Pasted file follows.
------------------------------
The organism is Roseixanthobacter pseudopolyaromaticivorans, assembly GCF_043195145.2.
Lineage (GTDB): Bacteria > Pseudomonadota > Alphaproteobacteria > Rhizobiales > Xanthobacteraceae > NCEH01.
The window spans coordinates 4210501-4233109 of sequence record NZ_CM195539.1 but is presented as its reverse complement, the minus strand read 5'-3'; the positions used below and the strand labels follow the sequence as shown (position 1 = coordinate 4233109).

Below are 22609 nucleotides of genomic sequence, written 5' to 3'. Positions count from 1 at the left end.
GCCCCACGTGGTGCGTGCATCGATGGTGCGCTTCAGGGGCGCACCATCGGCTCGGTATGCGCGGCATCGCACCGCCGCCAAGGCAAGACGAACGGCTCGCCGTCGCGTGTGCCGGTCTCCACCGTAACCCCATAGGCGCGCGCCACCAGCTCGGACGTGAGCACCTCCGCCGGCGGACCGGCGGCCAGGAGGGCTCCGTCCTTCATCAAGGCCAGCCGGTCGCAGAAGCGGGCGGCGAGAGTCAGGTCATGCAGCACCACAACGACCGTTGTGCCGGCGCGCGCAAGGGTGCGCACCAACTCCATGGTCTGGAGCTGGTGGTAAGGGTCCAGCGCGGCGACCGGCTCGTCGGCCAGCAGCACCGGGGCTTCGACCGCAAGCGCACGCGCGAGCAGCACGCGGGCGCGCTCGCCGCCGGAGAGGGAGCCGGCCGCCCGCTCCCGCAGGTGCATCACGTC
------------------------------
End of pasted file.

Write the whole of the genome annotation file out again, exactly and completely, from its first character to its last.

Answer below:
The organism is Roseixanthobacter pseudopolyaromaticivorans, assembly GCF_043195145.2.
Lineage (GTDB): Bacteria > Pseudomonadota > Alphaproteobacteria > Rhizobiales > Xanthobacteraceae > NCEH01.
The window spans coordinates 4210501-4233109 of sequence record NZ_CM195539.1 but is presented as its reverse complement, the minus strand read 5'-3'; the positions used below and the strand labels follow the sequence as shown (position 1 = coordinate 4233109).

Below are 22609 nucleotides of genomic sequence, written 5' to 3'. Positions count from 1 at the left end.
GCCCCACGTGGTGCGTGCATCGATGGTGCGCTTCAGGGGCGCACCATCGGCTCGGTATGCGCGGCATCGCACCGCCGCCAAGGCAAGACGAACGGCTCGCCGTCGCGTGTGCCGGTCTCCACCGTAACCCCATAGGCGCGCGCCACCAGCTCGGACGTGAGCACCTCCGCCGGCGGACCGGCGGCCAGGAGGGCTCCGTCCTTCATCAAGGCCAGCCGGTCGCAGAAGCGGGCGGCGAGAGTCAGGTCATGCAGCACCACAACGACCGTTGTGCCGGCGCGCGCAAGGGTGCGCACCAACTCCATGGTCTGGAGCTGGTGGTAAGGGTCCAGCGCGGCGACCGGCTCGTCGGCCAGCAGCACCGGGGCTTCGACCGCAAGCGCACGCGCGAGCAGCACGCGGGCGCGCTCGCCGCCGGAGAGGGAGCCGGCCGCCCGCTCCCGCAGGTGCATCACGTC